Legal Mandates to Consider the Social Cost of Climate Change
Considering climate impacts isn’t just a good idea. It’s the law.
Many people seem to think that considering climate impacts and the social cost of carbon was just a policy decision by the Obama Administration, which Trump if he doesn’t buy the reality of climate change. But it’s not that easy. But there are strong arguments that considering climate change is mandatory.
First, the whole idea of considering the social cost of carbon didn’t come from the the Obama Administration. Rather, the Ninth Circuit overturned an action by the Bush Administration for failure to consider the harms of climate change. This decision was based both on omission of climate change from the environmental impact statement and on its omission from the cost-benefit analysis. The court concluded that it was arbitrary and capricious to leave climate change out of the cost-benefit analysis, and that the “impact of greenhouse gas emissions on climate change is precisely the kind of cumulative impacts analysis that NEPA requires agencies to conduct.” A decision from the Eighth Circuit also supports the Ninth Circuit’s interpretation of NEPA.
Second, Justice Scalia’s opinion in Michigan v. EPA creates a presumption that statutes require a comparison of regulatory benefits and costs. It also defines costs very broadly, explicitly including environmental harm:.
“One would not say that it is even rational, never mind ‘appropriate,’ to impose billions of dollars in economic costs in return for a few dollars in health or environmental benefits. In addition, ‘cost’ includes more than the expense of complying with regulations; any disadvantage could be termed a cost. EPA’s interpretation precludes the Agency from considering any type of cost— including, for instance, harms that regulation might do to human health or the environment. The Government concedes that if the Agency were to find that emissions from power plants do damage to human health, but that the technologies needed to eliminate these emissions do even more damage to human health, it would still deem regulation appropriate. No regulation is “appropriate” if it does significantly more harm than good.”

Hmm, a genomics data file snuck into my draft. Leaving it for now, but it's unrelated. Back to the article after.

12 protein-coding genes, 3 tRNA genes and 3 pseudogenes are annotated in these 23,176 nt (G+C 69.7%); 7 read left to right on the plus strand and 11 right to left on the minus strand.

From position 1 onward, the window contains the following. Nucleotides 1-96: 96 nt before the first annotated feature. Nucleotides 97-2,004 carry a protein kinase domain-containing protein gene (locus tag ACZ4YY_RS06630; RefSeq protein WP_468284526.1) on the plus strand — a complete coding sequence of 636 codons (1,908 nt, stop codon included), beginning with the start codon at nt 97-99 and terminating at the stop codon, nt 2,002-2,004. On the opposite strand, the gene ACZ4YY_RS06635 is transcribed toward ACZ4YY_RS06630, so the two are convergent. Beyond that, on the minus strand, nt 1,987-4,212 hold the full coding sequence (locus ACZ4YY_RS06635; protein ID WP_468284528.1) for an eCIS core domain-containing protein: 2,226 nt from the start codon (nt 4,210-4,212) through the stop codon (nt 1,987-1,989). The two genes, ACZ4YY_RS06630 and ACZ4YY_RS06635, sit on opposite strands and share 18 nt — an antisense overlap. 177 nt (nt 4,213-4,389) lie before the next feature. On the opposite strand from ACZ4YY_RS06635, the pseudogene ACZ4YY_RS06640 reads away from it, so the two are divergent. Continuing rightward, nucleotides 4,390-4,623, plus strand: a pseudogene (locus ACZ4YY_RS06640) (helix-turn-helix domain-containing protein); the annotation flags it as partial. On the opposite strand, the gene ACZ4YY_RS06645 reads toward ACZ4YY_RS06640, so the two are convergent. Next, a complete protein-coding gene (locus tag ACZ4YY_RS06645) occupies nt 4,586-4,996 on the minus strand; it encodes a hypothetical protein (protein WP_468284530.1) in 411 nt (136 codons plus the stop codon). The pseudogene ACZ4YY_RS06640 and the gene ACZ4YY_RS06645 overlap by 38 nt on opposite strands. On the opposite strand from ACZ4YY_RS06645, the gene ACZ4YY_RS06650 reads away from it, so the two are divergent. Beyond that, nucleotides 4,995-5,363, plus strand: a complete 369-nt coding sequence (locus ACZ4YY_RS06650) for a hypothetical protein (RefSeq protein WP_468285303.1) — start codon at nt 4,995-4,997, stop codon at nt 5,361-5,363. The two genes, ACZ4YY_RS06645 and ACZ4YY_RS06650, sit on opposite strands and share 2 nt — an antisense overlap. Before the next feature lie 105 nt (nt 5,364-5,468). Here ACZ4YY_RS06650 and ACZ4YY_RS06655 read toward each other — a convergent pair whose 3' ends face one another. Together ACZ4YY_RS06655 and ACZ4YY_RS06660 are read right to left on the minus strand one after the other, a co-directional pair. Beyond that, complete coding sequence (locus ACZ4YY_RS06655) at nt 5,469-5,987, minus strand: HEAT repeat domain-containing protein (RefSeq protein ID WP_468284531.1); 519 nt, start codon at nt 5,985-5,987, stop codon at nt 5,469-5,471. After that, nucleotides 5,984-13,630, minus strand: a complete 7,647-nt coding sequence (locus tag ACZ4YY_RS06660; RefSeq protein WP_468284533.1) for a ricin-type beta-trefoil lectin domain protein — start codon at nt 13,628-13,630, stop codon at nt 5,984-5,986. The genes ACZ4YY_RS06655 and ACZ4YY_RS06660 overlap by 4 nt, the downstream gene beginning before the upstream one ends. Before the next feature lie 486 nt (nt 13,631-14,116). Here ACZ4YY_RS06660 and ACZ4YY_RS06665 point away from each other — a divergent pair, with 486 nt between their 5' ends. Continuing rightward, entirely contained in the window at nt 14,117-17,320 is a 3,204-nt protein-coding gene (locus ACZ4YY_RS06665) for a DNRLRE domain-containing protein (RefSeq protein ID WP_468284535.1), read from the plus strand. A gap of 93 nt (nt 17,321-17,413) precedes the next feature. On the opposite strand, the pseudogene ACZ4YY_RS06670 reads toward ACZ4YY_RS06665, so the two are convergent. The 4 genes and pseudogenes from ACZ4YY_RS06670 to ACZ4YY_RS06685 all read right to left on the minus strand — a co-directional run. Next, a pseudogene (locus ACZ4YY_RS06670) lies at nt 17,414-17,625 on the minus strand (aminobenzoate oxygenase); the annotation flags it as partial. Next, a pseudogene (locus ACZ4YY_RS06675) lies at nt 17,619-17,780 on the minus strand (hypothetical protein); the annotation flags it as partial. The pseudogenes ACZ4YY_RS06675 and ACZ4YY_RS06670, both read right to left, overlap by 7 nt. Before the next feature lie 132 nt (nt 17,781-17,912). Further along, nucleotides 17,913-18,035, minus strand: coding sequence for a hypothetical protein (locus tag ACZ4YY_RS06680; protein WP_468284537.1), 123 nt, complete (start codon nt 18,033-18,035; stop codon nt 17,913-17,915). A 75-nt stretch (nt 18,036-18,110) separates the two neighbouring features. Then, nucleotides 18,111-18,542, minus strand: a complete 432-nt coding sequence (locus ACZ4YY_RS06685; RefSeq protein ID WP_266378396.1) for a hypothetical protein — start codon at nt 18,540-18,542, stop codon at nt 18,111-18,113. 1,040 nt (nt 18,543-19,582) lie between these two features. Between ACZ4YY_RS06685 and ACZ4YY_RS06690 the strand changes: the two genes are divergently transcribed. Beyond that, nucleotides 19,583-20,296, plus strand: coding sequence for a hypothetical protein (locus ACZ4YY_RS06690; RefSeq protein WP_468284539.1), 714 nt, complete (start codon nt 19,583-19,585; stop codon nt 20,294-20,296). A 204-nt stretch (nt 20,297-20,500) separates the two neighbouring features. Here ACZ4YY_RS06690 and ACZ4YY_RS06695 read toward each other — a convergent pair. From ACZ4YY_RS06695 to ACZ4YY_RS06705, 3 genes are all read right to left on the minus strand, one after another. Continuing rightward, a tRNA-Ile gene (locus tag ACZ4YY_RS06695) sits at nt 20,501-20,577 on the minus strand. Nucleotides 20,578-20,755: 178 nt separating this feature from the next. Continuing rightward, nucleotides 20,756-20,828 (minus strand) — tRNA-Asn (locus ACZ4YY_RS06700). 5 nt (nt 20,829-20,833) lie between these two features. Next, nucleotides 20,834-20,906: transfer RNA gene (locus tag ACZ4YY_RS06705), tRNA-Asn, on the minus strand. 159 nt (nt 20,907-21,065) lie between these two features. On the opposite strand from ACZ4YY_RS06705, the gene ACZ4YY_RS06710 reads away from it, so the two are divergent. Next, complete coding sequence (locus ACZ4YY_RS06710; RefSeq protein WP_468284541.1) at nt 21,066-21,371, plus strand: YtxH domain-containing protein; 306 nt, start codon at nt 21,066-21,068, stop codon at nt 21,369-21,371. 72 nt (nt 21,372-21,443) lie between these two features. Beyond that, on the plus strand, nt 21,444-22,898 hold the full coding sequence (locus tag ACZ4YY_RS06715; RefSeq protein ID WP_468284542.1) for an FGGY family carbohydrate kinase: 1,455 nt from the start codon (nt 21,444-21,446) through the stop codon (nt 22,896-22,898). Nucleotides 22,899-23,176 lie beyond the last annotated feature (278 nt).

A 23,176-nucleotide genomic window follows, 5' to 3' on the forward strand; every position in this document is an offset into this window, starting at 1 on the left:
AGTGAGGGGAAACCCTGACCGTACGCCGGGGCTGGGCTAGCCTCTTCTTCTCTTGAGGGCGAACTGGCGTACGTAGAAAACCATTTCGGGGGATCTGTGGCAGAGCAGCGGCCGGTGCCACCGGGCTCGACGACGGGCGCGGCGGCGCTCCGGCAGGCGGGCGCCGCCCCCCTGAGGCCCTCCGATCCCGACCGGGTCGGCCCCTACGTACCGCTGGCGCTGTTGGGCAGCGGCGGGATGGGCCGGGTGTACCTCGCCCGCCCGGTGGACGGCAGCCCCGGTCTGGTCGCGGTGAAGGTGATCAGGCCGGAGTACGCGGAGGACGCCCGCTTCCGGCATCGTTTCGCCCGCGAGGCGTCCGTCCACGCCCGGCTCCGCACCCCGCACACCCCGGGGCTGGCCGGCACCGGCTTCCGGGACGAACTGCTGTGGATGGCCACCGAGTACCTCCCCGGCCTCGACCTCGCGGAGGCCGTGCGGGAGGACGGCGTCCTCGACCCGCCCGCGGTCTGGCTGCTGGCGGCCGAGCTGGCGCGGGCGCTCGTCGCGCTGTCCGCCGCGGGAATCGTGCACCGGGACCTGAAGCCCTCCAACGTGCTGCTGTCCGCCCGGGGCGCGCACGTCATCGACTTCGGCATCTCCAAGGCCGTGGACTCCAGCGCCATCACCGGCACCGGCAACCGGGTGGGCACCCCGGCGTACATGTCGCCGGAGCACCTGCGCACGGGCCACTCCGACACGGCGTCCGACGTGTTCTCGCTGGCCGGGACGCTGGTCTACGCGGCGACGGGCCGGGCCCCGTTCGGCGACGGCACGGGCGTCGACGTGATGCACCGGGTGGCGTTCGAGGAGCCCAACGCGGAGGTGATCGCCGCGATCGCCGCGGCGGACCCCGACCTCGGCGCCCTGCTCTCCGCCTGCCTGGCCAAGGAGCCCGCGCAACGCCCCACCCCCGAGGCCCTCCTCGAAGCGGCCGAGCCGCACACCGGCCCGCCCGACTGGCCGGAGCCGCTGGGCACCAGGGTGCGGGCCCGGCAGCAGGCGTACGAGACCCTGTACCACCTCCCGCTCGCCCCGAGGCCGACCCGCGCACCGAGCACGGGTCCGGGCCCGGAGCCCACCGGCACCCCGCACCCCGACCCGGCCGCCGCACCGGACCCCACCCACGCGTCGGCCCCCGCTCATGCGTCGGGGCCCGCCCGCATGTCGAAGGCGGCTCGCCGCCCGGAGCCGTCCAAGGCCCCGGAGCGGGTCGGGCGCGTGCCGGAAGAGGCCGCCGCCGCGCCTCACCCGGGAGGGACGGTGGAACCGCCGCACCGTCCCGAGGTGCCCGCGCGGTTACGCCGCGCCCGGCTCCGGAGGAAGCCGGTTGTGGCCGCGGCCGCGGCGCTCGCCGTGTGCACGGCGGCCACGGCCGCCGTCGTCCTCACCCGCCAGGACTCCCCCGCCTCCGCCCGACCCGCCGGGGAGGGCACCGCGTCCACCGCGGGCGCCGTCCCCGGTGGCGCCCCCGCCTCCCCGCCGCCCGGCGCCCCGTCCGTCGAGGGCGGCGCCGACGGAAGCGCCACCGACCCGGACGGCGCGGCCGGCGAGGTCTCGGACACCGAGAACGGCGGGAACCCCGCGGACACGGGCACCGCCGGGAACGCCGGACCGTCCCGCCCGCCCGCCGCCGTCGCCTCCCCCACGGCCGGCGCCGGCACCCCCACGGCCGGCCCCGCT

Michigan v. EPA was considered a blow to EPA at the time. It remanded EPA’s regulation of mercury emissions from power plants for further consideration. Given the strong evidence of the benefits of the regulation, that was a set-back in controlling air pollution. The opinion was also considered too quick to embrace cost-benefit analysis. But along the way, Justice Scalia did embrace a requirement that agencies consider all of the environmental costs of a regulation. Climate change is clearly one of those costs in many situations, and Michigan v. EPA says that agencies must then consider the social cost of carbon.
Of course, the Trump Administration may claim that climate change doesn’t exist or that it’s too uncertain to be considered at all in agency decisions. But it’s going to be hard to make those arguments with enough support to survive judicial review, given the massive evidence on the other side.